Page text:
Home South African Duduzane and Guptas have to explain their business dealings with Eskom

Duduzane and Guptas have to explain their business dealings with Eskom


Inquiry into Eskom to start next month

Duduzane Zuma Photo: ANA Pictures

THE embattled power utility Eskom faces more woes in Parliament after the committee exercising oversight over its function agreed to call in Duduzane Zuma and the Guptas over their business dealings.

Acting chairperson of the portfolio committee on public enterprises Zukiswa Rantho said today there were more questions they have for Eskom.

She said in the last few months since the committee agreed to call Duduzane Zuma and the Guptas they have received more information on Eskom.

“We really want to look at Eskom. There are too many things that are coming out of Eskom,” said Rantho.

However, she did not get into details on the information they were receiving on the power utility.

She said they would start with the inquiry into Eskom next month.

There were no dates set yet for the inquiry because they are still sifting through the mountain of information they have.

Rantho confirmed that Duduzane Zuma and the Guptas would be called to give evidence during the inquiry.

The investigation by the portfolio committee into Eskom is part of several probes by committees in Parliament.

But the public enterprises committee was the first committee to initiate an investigation into state capture.

It was followed by other portfolio committees on transport, energy and home affairs.

This was part of the decision by House chairperson Cedric Frolick that these committees investigate state capture.

Opposition parties failed in their attempt to get an ad hoc committee to conduct a single comprehensive inquiry into state capture.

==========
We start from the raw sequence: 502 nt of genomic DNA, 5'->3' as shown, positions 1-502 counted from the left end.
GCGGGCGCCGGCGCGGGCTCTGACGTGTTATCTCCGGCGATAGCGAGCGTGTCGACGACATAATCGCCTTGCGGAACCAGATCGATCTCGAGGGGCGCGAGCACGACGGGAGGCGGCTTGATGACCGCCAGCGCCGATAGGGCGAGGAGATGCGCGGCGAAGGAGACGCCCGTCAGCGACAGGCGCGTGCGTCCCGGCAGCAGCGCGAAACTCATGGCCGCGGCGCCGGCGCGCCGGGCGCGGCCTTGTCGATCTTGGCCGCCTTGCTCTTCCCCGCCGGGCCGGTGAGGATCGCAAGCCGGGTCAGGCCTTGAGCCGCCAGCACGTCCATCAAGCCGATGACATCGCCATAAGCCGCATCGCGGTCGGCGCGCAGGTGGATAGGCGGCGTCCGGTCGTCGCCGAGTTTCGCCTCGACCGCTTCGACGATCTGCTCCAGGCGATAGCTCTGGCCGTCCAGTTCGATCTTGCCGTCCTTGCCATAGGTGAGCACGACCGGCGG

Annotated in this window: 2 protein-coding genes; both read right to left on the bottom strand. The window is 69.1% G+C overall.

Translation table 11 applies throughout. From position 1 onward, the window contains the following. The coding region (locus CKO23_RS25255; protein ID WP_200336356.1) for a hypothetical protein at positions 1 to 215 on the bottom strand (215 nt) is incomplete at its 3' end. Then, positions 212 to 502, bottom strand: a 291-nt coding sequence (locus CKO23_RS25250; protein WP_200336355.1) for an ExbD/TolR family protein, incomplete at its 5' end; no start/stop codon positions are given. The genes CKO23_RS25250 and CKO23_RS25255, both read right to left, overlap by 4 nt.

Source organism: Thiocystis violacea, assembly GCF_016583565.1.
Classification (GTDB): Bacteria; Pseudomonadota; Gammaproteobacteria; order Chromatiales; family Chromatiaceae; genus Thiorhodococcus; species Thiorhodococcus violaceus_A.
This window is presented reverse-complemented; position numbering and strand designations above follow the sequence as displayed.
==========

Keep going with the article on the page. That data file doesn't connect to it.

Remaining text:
President Jacob Zuma has also questioned multiple investigations into state capture saying a commission of inquiry will be better suited to conduct the investigation.

Zuma said he will appoint the commission as soon as possible and he fully supported such an inquiry.

The ANC also endorsed the commission of inquiry into state capture during its policy conference in Nasrec, Joburg, three weeks ago.

The issue of state capture has been in the public domain for several months now since the release of the State of Capture report by former Public Protector Thuli Madonsela.

The leaked emails have also revealed more information on state capture widening calls for Zuma to go and a full-scale investigation and prosecution of those implicated.

Last week Deputy President Cyril Ramaphosa said he did not support a court action by civil society organisations for him to appoint a commission of inquiry into state capture because Zuma was implicated.

He said such authority lay with the President as directed by the Constitution.

Civil society groups want him and not Zuma to appoint the commission.